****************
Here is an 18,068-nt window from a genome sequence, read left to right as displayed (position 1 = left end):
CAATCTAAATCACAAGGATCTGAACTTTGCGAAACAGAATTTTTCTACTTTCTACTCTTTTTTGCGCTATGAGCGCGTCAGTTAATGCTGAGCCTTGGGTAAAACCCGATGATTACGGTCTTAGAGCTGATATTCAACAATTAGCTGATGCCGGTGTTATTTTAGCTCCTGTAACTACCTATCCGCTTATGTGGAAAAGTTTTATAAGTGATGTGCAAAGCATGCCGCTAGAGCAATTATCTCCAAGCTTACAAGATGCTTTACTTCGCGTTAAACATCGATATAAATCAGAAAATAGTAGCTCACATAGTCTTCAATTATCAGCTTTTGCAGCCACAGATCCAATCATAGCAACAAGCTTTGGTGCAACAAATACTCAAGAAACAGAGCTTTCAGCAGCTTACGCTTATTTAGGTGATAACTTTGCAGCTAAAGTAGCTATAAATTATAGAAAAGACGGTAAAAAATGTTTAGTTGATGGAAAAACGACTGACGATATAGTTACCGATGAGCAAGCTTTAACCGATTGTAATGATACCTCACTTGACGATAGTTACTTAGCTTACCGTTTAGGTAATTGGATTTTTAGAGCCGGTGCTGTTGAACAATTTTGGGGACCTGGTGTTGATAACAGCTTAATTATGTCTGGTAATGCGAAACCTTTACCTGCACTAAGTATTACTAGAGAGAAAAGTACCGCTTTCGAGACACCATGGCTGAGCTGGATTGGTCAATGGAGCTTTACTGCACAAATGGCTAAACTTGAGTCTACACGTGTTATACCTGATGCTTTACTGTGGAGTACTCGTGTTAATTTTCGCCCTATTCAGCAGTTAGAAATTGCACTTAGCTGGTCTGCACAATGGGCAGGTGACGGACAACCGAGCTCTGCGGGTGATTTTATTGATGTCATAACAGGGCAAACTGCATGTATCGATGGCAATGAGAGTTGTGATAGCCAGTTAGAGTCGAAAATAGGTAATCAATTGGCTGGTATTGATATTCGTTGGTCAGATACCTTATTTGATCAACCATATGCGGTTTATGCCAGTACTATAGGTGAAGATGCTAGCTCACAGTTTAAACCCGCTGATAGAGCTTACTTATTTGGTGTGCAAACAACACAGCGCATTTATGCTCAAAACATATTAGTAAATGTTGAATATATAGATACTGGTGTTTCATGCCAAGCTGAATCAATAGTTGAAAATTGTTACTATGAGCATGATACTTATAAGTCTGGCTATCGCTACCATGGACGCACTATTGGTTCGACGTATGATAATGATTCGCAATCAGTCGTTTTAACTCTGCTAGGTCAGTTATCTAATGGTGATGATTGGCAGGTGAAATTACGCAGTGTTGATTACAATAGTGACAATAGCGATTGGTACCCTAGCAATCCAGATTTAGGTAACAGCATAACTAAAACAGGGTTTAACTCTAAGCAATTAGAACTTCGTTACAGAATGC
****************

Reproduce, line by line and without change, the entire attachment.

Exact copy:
Here is an 18,068-nt window from a genome sequence, read left to right as displayed (position 1 = left end):
CAATCTAAATCACAAGGATCTGAACTTTGCGAAACAGAATTTTTCTACTTTCTACTCTTTTTTGCGCTATGAGCGCGTCAGTTAATGCTGAGCCTTGGGTAAAACCCGATGATTACGGTCTTAGAGCTGATATTCAACAATTAGCTGATGCCGGTGTTATTTTAGCTCCTGTAACTACCTATCCGCTTATGTGGAAAAGTTTTATAAGTGATGTGCAAAGCATGCCGCTAGAGCAATTATCTCCAAGCTTACAAGATGCTTTACTTCGCGTTAAACATCGATATAAATCAGAAAATAGTAGCTCACATAGTCTTCAATTATCAGCTTTTGCAGCCACAGATCCAATCATAGCAACAAGCTTTGGTGCAACAAATACTCAAGAAACAGAGCTTTCAGCAGCTTACGCTTATTTAGGTGATAACTTTGCAGCTAAAGTAGCTATAAATTATAGAAAAGACGGTAAAAAATGTTTAGTTGATGGAAAAACGACTGACGATATAGTTACCGATGAGCAAGCTTTAACCGATTGTAATGATACCTCACTTGACGATAGTTACTTAGCTTACCGTTTAGGTAATTGGATTTTTAGAGCCGGTGCTGTTGAACAATTTTGGGGACCTGGTGTTGATAACAGCTTAATTATGTCTGGTAATGCGAAACCTTTACCTGCACTAAGTATTACTAGAGAGAAAAGTACCGCTTTCGAGACACCATGGCTGAGCTGGATTGGTCAATGGAGCTTTACTGCACAAATGGCTAAACTTGAGTCTACACGTGTTATACCTGATGCTTTACTGTGGAGTACTCGTGTTAATTTTCGCCCTATTCAGCAGTTAGAAATTGCACTTAGCTGGTCTGCACAATGGGCAGGTGACGGACAACCGAGCTCTGCGGGTGATTTTATTGATGTCATAACAGGGCAAACTGCATGTATCGATGGCAATGAGAGTTGTGATAGCCAGTTAGAGTCGAAAATAGGTAATCAATTGGCTGGTATTGATATTCGTTGGTCAGATACCTTATTTGATCAACCATATGCGGTTTATGCCAGTACTATAGGTGAAGATGCTAGCTCACAGTTTAAACCCGCTGATAGAGCTTACTTATTTGGTGTGCAAACAACACAGCGCATTTATGCTCAAAACATATTAGTAAATGTTGAATATATAGATACTGGTGTTTCATGCCAAGCTGAATCAATAGTTGAAAATTGTTACTATGAGCATGATACTTATAAGTCTGGCTATCGCTACCATGGACGCACTATTGGTTCGACGTATGATAATGATTCGCAATCAGTCGTTTTAACTCTGCTAGGTCAGTTATCTAATGGTGATGATTGGCAGGTGAAATTACGCAGTGTTGATTACAATAGTGACAATAGCGATTGGTACCCTAGCAATCCAGATTTAGGTAACAGCATAACTAAAACAGGGTTTAACTCTAAGCAATTAGAACTTCGTTACAGAATGC